The Law of Navigation Part 1

Plan Ahead-Exodus 5:1

No question about it, Moses had a major challenge on his hands. Not only did he have to convince everyone—including Pharaoh—to let him lead the Hebrew slaves out of Egypt, but he had to plan the whole process. To mobilize his countrymen, he first had to organize them. That required shrewd planning.

For more than 25 years the following acronym has helped leaders to think through their plans whenever a major challenge or opportunity approaches:

P—Predetermine your course of action.
L—Lay out your goals.
A—Adjust your priorities.
N—Notify key personnel.

A—Allow time for acceptance.
H—Head into action.
E—Expect problems.
A—Always point to your successes.
D—Daily review your progress.

Planning and Structure-Numbers 2:1-34

As a good leader, Moses methodically arranged the tribal camps in the wilderness. He set the Tabernacle in the center and arranged the priest around its four sides. Then he symmetrically distributed the Twelve Tribes around the priest and Levites, the three tribes on each of the four sides.

We would do well to plan and organize as Moses did.

  1. Plan to plan. Give time for planning and organizing.
  2. Determine your primary purpose. What’s the big picture? What are you trying to do?
  3. Assess the situation. Understand where you sit before trying to develop a strategy.
  4. Prioritize the needs. Make sure the team agrees on the most important goals.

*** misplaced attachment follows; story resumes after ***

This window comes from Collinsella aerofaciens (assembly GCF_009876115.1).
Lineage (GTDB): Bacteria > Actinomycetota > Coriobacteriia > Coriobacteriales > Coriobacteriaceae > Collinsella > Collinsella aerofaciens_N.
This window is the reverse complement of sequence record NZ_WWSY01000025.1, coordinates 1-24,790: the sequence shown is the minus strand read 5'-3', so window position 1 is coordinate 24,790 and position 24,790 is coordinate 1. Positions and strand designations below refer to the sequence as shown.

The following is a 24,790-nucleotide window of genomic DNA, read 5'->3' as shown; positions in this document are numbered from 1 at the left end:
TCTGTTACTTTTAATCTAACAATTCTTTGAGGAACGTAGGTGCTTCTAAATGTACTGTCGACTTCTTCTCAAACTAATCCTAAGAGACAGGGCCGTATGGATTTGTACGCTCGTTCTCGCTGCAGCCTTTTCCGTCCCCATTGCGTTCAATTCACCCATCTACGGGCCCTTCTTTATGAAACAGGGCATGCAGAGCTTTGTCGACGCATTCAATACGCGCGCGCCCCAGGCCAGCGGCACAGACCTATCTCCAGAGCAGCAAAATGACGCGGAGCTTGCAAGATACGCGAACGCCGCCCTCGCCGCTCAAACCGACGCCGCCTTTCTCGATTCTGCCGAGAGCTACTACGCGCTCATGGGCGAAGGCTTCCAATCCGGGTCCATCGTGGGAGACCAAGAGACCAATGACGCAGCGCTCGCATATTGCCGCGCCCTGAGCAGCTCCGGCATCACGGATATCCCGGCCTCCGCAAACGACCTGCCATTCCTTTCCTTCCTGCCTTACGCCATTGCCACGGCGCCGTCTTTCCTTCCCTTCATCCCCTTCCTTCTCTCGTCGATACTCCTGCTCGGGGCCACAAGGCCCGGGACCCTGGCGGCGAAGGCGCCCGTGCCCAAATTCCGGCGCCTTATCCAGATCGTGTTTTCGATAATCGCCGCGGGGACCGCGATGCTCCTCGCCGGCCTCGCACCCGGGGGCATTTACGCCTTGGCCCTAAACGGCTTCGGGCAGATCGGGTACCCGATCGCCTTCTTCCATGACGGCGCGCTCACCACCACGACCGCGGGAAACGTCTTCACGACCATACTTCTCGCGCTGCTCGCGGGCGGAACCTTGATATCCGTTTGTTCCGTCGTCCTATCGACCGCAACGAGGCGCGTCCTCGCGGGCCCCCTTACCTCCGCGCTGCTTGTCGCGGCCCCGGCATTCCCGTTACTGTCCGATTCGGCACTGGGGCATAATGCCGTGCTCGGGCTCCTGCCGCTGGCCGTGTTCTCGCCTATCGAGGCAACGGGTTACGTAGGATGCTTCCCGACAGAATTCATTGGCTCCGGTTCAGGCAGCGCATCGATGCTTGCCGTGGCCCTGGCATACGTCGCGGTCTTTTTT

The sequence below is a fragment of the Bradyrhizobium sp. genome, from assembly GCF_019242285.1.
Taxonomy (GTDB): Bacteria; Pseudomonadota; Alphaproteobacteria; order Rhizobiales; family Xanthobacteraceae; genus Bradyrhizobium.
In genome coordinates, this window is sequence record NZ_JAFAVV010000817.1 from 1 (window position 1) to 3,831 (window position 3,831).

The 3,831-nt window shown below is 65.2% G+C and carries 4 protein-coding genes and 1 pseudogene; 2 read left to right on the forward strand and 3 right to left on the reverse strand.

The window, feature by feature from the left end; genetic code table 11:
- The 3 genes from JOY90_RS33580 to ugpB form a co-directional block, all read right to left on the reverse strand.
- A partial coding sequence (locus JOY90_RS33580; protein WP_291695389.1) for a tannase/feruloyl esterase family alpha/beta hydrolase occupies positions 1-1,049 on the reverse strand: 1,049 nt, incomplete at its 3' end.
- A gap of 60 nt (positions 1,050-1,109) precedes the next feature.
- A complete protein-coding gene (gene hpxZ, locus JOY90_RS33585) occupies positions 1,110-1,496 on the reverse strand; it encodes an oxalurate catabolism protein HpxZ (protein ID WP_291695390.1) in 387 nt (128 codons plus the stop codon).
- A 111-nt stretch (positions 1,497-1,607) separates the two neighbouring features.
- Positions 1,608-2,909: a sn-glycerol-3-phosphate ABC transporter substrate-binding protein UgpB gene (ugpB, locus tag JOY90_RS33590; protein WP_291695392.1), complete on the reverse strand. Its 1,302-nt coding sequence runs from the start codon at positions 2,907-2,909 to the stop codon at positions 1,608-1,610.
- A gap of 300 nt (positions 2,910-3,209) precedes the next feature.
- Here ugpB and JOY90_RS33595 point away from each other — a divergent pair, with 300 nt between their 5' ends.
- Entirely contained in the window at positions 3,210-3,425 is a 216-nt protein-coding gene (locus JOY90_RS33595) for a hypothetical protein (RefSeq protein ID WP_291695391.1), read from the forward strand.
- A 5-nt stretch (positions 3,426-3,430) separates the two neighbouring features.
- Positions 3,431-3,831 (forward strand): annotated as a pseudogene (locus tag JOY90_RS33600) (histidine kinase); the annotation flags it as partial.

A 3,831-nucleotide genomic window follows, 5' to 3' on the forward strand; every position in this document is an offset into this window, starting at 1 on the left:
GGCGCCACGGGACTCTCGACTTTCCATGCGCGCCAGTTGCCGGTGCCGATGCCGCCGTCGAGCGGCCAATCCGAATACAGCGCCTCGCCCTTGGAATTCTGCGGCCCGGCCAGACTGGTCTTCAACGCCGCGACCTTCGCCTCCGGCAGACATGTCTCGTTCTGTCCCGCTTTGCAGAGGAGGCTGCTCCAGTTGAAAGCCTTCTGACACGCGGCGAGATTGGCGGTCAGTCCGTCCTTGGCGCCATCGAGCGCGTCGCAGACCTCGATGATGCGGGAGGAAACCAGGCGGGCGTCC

5. Ask the right questions. Ask about market, leadership, revenue, reporting, evaluation.
  6. Set specific goals. Write goals that are realistic, measurable, convictional.
  7. Clarify and communicate. Communication links planning and implementation.
  8. Identify possible obstacles. Mentally walk through all you are trying to pull off.
  9. Have an open system approach to your planning. Be sympathetic to your environment.
  10. Schedule everything you can. Get things on the calendar and set deadlines.
  11. Budget everything you can. Determine the cost and due dates of projects.
  12. Monitor and correct. Progress is like a canoe trip; constantly adjust your course.
  13. Study the results. Evaluation prevents stagnation an exaggeration.

Remember, anyone can steer the ship, but it takes a leader to chart the course.

Join me next time for The Law of Navigation Part 2.